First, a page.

Fragile Masculinity: Masculinity and Misogyny In the Digital Age

DD went to the reception for Ditch The Label and Brandwatch's report on "Masculinity and Misogyny In the Digital Age", and found out about the tensions of gender and sexuality online

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On a rainy Monday evening, we found ourselves in a Parliamentary building, facing Dr Christian Jessen.

Luckily, this wasn’t for a very intense episode of Embarrassing Bodies. Instead, Team DD, along with Body Confidence Ambassador, model and  friend of the website, Kitty Underhill, was invited to the launch of ‘Masculinity and Misogyny in the Digital Age’, a major report four  years in the making that has been backed by Ditch The Label, Brandwatch and sponsored by Caroline Lucas MP.

Ditch The Label are an international anti-bullying charity who partnered with Brandwatch to investigate the climate of misogyny and masculinity online, as well as to reveal details on the discussions that take place on social media platforms. It took four years and the analysis of 19 million tweets from the US and the UK to produce a report that is definitely one of a kind.

Launching this report, obviously, started a lot of debate. Ditch The Label were prepared for this, and hosted a panel discussing some of the key findings of the report, chaired by Dr Christian, and including fantastic speakers including Liam Hackett, Siana Bangura and Jonny Benjamin. It was an open, honest and thoughtful panel that left us talking long after we left.

The toxic tensions surrounding gender and sexuality are ones that are all too prominent online – something that the report openly addresses. 1 in 3 discussions about masculinity on Twitter reference violence. Crying was the second most mentioned subject associated with masculinity. Nearly 3 million misogynistic insults were sent on Twitter over the four year period. And females were found to be the largest perpetrators of misogyny on Twitter, with women authoring 52% of all misogynic language used on the platform.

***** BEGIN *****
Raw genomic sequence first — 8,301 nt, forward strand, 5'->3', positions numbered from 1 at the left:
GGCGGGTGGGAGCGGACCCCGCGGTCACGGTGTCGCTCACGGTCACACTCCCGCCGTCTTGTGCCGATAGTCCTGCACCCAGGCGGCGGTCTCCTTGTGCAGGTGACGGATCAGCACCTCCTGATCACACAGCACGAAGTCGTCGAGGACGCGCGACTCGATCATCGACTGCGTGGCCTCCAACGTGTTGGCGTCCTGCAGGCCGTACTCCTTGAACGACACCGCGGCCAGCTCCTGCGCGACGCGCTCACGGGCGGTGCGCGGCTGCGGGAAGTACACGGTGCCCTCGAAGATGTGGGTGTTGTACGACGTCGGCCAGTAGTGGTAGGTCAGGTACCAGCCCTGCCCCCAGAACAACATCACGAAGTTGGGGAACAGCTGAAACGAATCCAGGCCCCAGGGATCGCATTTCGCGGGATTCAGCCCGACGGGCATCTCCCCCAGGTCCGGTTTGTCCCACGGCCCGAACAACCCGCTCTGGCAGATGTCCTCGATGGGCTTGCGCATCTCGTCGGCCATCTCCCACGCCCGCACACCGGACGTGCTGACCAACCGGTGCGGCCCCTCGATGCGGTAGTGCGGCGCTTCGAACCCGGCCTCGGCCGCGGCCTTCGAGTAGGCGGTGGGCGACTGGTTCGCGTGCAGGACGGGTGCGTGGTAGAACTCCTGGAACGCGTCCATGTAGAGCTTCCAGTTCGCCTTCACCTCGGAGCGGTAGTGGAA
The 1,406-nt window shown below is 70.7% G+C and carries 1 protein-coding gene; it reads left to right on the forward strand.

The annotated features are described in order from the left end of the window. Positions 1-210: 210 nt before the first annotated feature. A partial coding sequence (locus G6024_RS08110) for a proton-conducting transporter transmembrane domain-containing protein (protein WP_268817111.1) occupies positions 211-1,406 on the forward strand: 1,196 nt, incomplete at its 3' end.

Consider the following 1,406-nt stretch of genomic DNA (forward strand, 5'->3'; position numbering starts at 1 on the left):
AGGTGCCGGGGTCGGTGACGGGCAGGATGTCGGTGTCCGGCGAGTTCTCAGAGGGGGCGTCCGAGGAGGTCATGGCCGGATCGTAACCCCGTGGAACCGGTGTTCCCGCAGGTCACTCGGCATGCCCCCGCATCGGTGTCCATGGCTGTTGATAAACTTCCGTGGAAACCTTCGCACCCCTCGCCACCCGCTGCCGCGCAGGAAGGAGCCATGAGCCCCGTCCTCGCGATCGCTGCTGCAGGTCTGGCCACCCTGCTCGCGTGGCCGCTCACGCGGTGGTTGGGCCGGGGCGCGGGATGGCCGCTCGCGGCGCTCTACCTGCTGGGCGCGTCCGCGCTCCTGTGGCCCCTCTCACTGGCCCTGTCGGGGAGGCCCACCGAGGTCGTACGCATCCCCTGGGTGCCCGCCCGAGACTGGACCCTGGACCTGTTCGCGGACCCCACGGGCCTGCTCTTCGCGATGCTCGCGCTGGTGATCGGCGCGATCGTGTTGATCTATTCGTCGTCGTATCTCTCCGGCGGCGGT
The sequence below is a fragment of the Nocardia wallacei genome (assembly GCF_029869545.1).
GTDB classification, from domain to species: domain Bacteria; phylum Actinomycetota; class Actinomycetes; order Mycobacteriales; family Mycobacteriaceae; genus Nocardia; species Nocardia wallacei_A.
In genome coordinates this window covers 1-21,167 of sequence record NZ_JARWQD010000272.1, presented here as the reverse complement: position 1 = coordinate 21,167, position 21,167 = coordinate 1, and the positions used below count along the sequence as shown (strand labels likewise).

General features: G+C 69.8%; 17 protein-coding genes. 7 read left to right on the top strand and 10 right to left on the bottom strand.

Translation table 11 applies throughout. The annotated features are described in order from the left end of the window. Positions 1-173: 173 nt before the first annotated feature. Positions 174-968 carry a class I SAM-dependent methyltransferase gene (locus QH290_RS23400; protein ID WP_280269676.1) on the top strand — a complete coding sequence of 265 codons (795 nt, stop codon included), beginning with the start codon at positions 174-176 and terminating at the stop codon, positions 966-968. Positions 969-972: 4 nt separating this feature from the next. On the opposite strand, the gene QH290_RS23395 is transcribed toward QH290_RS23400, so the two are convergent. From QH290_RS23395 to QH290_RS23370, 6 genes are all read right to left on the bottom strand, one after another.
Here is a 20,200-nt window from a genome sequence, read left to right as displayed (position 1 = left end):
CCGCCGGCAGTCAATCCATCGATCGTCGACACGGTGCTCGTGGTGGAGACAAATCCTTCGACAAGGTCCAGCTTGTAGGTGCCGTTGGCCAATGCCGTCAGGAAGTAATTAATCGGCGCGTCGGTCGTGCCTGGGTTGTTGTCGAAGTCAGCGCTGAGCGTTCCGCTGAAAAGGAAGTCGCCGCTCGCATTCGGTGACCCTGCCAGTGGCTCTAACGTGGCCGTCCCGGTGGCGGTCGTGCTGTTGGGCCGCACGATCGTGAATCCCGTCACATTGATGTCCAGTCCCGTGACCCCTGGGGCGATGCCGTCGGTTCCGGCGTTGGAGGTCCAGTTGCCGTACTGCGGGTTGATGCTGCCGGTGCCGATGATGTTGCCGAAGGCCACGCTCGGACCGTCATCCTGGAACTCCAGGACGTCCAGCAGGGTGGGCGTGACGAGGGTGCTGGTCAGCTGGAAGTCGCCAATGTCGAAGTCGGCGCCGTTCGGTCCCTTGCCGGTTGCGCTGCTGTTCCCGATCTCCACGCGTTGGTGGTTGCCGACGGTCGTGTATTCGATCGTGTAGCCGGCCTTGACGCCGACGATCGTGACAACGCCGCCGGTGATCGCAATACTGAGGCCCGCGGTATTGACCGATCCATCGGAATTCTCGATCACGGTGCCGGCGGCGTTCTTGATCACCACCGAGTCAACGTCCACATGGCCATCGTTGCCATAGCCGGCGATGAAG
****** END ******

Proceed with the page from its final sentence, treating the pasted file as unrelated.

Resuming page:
This last point surprised us slightly, but Siana Bangura made some excellent points on misogyny and being a female on the internet: ‘When you’re a woman online, there’s a visceral dislike – being vocal bothers’, she explained, adding that her personal experience of online abuse was misogynoir abuse – always gendered, and always racial.

Another point she made was that the female use of misogynistic language is a reflection of our internalised misogyny. We are taught to view our own femininity as weak and insecure, and it dictates our language – particularly because our own womanhood is seen as a direct opposition to masculinity. Of course, this needs to change, and is changing, as we diversify our discussions and platforms, and continue to have conversations about the fluid nature of masculinity and femininity.

Conversation was a big topic, and something also covered by Jonny Benjamin. Jonny’s struggles with mental health were made known in The Stranger on the Bridge, his Channel 4 documentary. Since then, he has been campaigning for mental health education, and spoke about how masculinity is tied up in not expressing how you feel.’You don’t really hear about men supporting men.’ Jonny believed that it was conversation between men that would help tackle the stigma around male emotion, and spoke about important initiatives that we were reminded are too far and few between at the moment.

So conversation, discussion and different perspectives are all needed to tackle the culture that this report uncovered. And the panelists were hopeful. Caroline Lucas opened the event with a speech that talked about the democratic potential of Twitter – and other speakers agreed with her, celebrating the platform that it creates, on how it gives a voice to those who may not have had one without the internet.

The report has helped us to understand the landscape. So now let’s try and change it.

You can read the report on Ditch The Label’s website.